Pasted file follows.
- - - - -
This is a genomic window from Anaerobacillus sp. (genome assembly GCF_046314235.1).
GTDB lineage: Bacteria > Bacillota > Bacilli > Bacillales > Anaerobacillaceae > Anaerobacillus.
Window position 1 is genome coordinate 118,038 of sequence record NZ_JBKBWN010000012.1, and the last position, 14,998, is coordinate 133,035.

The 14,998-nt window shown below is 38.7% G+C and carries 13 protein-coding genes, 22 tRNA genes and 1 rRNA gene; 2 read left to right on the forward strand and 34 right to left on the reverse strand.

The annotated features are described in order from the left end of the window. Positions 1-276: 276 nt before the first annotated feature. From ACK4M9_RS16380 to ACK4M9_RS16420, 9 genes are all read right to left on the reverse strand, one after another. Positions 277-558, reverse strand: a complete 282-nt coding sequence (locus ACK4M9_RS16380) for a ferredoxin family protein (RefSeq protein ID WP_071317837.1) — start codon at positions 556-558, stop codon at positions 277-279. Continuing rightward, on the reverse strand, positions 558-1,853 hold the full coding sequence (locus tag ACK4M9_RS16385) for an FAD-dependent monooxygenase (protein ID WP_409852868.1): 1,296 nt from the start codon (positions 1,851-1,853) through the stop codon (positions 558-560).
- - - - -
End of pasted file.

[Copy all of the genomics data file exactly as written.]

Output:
This is a genomic window from Anaerobacillus sp. (genome assembly GCF_046314235.1).
GTDB lineage: Bacteria > Bacillota > Bacilli > Bacillales > Anaerobacillaceae > Anaerobacillus.
Window position 1 is genome coordinate 118,038 of sequence record NZ_JBKBWN010000012.1, and the last position, 14,998, is coordinate 133,035.

The 14,998-nt window shown below is 38.7% G+C and carries 13 protein-coding genes, 22 tRNA genes and 1 rRNA gene; 2 read left to right on the forward strand and 34 right to left on the reverse strand.

The annotated features are described in order from the left end of the window. Positions 1-276: 276 nt before the first annotated feature. From ACK4M9_RS16380 to ACK4M9_RS16420, 9 genes are all read right to left on the reverse strand, one after another. Positions 277-558, reverse strand: a complete 282-nt coding sequence (locus ACK4M9_RS16380) for a ferredoxin family protein (RefSeq protein ID WP_071317837.1) — start codon at positions 556-558, stop codon at positions 277-279. Continuing rightward, on the reverse strand, positions 558-1,853 hold the full coding sequence (locus tag ACK4M9_RS16385) for an FAD-dependent monooxygenase (protein ID WP_409852868.1): 1,296 nt from the start codon (positions 1,851-1,853) through the stop codon (positions 558-560).